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Someone with a wide band spectrum analyzer could compare shielded cable vs. non-shielded cable on the cables from the inverter to the motor (where I would expect the most noise).
But those cables are within the gearbox housing, and thus shielded by the housing.
 

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Ultimately my question could be rephrased as this. When using shielded cable as part of a HV system in an EV build is the shielded grounded to the HV Ground or the chassis ground.

Even reading papers on the subject things like single point vs multipoint are hotly debated. But most accessible information is more related to industrial installations where for safety everything is connected to Earth regardless of origin.
"HV Ground" is a bit of a misnomer. In a traction battery you have a positive and negative high voltage connection that are isolated from the rest of the vehicle's electronics as brian_ stated. For the cable shielding to be effective it needs to be connected to chassis ground because the chassis is (or should be) the ground reference for all of the other electronics on the vehicle. You want it tied directly to the biggest ground you have available (the chassis), so any noise has the lowest-impedance path to ground possible.
 

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But those cables are within the gearbox housing, and thus shielded by the housing.
Good point! I was thinking something like a Nissan Leaf inverter separated from its motor (or the earlier version where they were separate). Then we could learn about the general case of noise and shielding. Same with a Tesla were someone and separated to the two components. Ideally on a motor dyno to see how load and noise are correlated.
 

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Discussion Starter #16
But those cables are within the gearbox housing, and thus shielded by the housing.
I think this gives a hint to correct grounding thinking about it as the housing is grounded to the chassis through a heavy strap.

Do you have access to a working Tesla, or can you call someone like Rich Rebuilds Ev garage to find out how Tesla connects their shields? Maybe they don't connect them to anything and
just the shield to reduce emissions. Were the cables intact on your SDU? Can you see where the shield was or wasn't connected?
As a guess, I wouldn't be surprised if the shields was just left floating. Could be wrong. So far, what I've seen from Tesla seems like they have a reason for doing things. Someone with a wide band spectrum analyzer could compare shielded cable vs. non-shielded cable on the cables from the inverter to the motor (where I would expect the most noise).
Sadly don't have access and my cables were included but cut off at the junction box and without destroying the connector on the sdu end I cant see a way to see what they have done. Plus side I have 18 ft of shielded 2/0 cable downside no idea how it is connected. I have pdfs of all of tesla's wiring for the 12volt side of things but they make no mention to the HV side.
 

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I think this gives a hint to correct grounding thinking about it as the housing is grounded to the chassis through a heavy strap.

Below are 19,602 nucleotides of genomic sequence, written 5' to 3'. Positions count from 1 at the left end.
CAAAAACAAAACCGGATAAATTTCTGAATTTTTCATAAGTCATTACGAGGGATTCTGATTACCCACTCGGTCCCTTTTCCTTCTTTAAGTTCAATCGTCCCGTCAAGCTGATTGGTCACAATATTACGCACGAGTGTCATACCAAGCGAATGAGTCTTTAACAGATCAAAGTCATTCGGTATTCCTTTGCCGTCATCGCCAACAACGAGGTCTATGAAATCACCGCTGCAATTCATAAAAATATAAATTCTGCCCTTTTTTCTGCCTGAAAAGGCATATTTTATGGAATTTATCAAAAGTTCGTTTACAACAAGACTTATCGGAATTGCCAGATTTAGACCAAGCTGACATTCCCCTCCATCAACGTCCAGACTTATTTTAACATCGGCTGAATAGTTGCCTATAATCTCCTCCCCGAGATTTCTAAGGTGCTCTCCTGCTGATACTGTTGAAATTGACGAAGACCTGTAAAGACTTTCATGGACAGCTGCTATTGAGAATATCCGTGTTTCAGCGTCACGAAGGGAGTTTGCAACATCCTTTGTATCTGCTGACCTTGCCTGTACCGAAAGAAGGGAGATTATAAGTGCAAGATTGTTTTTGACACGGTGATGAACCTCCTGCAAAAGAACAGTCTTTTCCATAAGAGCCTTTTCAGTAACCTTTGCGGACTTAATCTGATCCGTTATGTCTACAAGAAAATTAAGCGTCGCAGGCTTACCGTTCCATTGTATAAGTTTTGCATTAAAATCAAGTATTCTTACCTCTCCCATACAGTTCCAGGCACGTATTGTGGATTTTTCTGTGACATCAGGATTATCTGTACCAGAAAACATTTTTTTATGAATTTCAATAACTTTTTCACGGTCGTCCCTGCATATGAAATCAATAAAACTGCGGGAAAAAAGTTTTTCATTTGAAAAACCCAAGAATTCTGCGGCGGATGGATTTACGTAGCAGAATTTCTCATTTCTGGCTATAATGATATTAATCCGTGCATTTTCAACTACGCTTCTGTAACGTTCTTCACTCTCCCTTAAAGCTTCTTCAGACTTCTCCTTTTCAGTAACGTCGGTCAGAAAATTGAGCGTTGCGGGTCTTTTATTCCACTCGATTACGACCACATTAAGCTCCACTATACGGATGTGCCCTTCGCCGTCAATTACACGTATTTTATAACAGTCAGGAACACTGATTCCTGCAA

Sadly don't have access and my cables were included but cut off at the junction box and without destroying the connector on the sdu end I cant see a way to see what they have done. Plus side I have 18 ft of shielded 2/0 cable downside no idea how it is connected. I have pdfs of all of tesla's wiring for the 12volt side of things but they make no mention to the HV side.
Pics may make this clearer to me. Can you use an ohm meter to connect to the cut-off cable shield and see what the shield is connected too? Or make some friends with tesla owners and poke around, Or find more used stuff not quite so disassembled.. Best of luck.

Bill
 

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Sadly don't have access and my cables were included but cut off at the junction box and without destroying the connector on the sdu end I cant see a way to see what they have done.
But you can...
Can you use an ohm meter to connect to the cut-off cable shield and see what the shield is connected too?
My guess is that you'll find that the shield (accessible where the cable is cut) is connected to a mounting screw of the connector body, although that connection could be only at the missing end. I'm sure that you'll find that it is not connected to either HV conductor (at the cut-off point or the corresponding connector pin).
 

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Discussion Starter #19
But you can...
Not with what I have. I have 2 10 ft lengths of clean cut cable and the plugs that go into the inverter with about a foot and a half of cabling attached. The yard just cleaved all the connectors off and not willing to risk destroying the connectors that go into the inverter as I have yet to identify exactly what they are. In other areas wreckers may have teslas one can go look at but here there simply aren't and that is if the yard will even let you in. As it is to find a motor I had to buy from the US
 

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Not with what I have. I have 2 10 ft lengths of clean cut cable and the plugs that go into the inverter with about a foot and a half of cabling attached. The yard just cleaved all the connectors off and not willing to risk destroying the connectors that go into the inverter as I have yet to identify exactly what they are.
I don't think you understand what we are suggesting. That plug and attached foot and a half of cabling, unplugged from the inverter, is all that you need.

Unfortunately cutting cables is typical salvage yard practice (with any vehicle, EV or not): it's the fast way to break down a vehicle, and the assumption is that used intact cable assemblies don't have enough retail value to justify the cost of removing them intact and putting them in inventory. You would have to request them before the car was stripped to have any chance of getting a long cable in intact form.